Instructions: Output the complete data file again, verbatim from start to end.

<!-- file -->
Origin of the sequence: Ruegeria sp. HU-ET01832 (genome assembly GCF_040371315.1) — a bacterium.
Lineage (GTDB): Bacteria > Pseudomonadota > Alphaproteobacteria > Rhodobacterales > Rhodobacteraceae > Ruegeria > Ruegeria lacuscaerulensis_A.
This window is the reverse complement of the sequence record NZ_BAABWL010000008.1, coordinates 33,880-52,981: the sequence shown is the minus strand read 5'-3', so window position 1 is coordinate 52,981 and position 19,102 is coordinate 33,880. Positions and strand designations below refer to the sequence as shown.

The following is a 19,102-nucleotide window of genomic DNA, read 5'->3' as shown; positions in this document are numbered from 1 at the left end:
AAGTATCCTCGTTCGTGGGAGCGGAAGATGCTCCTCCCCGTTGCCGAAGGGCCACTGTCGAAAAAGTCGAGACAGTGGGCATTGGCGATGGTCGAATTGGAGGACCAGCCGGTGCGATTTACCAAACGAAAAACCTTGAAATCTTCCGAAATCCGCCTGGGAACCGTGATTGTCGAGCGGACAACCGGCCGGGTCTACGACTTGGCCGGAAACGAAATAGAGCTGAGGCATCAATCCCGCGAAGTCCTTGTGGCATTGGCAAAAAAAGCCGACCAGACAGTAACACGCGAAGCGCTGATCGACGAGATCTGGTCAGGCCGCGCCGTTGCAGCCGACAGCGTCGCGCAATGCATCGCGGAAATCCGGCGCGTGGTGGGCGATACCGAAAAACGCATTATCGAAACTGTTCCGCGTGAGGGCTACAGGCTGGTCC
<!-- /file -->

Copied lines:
Origin of the sequence: Ruegeria sp. HU-ET01832 (genome assembly GCF_040371315.1) — a bacterium.
Lineage (GTDB): Bacteria > Pseudomonadota > Alphaproteobacteria > Rhodobacterales > Rhodobacteraceae > Ruegeria > Ruegeria lacuscaerulensis_A.
This window is the reverse complement of the sequence record NZ_BAABWL010000008.1, coordinates 33,880-52,981: the sequence shown is the minus strand read 5'-3', so window position 1 is coordinate 52,981 and position 19,102 is coordinate 33,880. Positions and strand designations below refer to the sequence as shown.

The following is a 19,102-nucleotide window of genomic DNA, read 5'->3' as shown; positions in this document are numbered from 1 at the left end:
AAGTATCCTCGTTCGTGGGAGCGGAAGATGCTCCTCCCCGTTGCCGAAGGGCCACTGTCGAAAAAGTCGAGACAGTGGGCATTGGCGATGGTCGAATTGGAGGACCAGCCGGTGCGATTTACCAAACGAAAAACCTTGAAATCTTCCGAAATCCGCCTGGGAACCGTGATTGTCGAGCGGACAACCGGCCGGGTCTACGACTTGGCCGGAAACGAAATAGAGCTGAGGCATCAATCCCGCGAAGTCCTTGTGGCATTGGCAAAAAAAGCCGACCAGACAGTAACACGCGAAGCGCTGATCGACGAGATCTGGTCAGGCCGCGCCGTTGCAGCCGACAGCGTCGCGCAATGCATCGCGGAAATCCGGCGCGTGGTGGGCGATACCGAAAAACGCATTATCGAAACTGTTCCGCGTGAGGGCTACAGGCTGGTCC